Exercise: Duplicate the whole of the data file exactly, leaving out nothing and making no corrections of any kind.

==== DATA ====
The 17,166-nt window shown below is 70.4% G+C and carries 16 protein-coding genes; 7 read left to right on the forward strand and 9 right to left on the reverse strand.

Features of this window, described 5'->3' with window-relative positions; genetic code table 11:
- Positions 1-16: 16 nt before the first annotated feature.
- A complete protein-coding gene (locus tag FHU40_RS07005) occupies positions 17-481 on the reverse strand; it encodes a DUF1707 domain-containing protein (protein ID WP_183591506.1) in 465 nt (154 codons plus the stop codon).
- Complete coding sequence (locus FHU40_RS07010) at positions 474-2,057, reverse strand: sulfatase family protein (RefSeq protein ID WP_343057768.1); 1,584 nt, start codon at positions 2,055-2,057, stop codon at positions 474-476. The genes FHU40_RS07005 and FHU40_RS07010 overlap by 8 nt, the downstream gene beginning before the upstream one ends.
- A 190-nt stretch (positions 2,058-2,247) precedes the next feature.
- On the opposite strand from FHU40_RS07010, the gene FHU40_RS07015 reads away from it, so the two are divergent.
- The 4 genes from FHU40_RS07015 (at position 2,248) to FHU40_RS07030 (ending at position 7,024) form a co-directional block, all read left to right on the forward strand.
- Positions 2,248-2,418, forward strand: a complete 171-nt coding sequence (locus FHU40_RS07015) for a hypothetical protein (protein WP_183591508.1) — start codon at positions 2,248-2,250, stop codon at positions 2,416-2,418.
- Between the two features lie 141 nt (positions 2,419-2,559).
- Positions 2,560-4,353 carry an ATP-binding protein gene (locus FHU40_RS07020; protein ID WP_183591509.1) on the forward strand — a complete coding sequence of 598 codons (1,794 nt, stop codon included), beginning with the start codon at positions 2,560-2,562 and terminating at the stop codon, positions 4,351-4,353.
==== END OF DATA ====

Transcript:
The 17,166-nt window shown below is 70.4% G+C and carries 16 protein-coding genes; 7 read left to right on the forward strand and 9 right to left on the reverse strand.

Features of this window, described 5'->3' with window-relative positions; genetic code table 11:
- Positions 1-16: 16 nt before the first annotated feature.
- A complete protein-coding gene (locus tag FHU40_RS07005) occupies positions 17-481 on the reverse strand; it encodes a DUF1707 domain-containing protein (protein ID WP_183591506.1) in 465 nt (154 codons plus the stop codon).
- Complete coding sequence (locus FHU40_RS07010) at positions 474-2,057, reverse strand: sulfatase family protein (RefSeq protein ID WP_343057768.1); 1,584 nt, start codon at positions 2,055-2,057, stop codon at positions 474-476. The genes FHU40_RS07005 and FHU40_RS07010 overlap by 8 nt, the downstream gene beginning before the upstream one ends.
- A 190-nt stretch (positions 2,058-2,247) precedes the next feature.
- On the opposite strand from FHU40_RS07010, the gene FHU40_RS07015 reads away from it, so the two are divergent.
- The 4 genes from FHU40_RS07015 (at position 2,248) to FHU40_RS07030 (ending at position 7,024) form a co-directional block, all read left to right on the forward strand.
- Positions 2,248-2,418, forward strand: a complete 171-nt coding sequence (locus FHU40_RS07015) for a hypothetical protein (protein WP_183591508.1) — start codon at positions 2,248-2,250, stop codon at positions 2,416-2,418.
- Between the two features lie 141 nt (positions 2,419-2,559).
- Positions 2,560-4,353 carry an ATP-binding protein gene (locus FHU40_RS07020; protein ID WP_183591509.1) on the forward strand — a complete coding sequence of 598 codons (1,794 nt, stop codon included), beginning with the start codon at positions 2,560-2,562 and terminating at the stop codon, positions 4,351-4,353.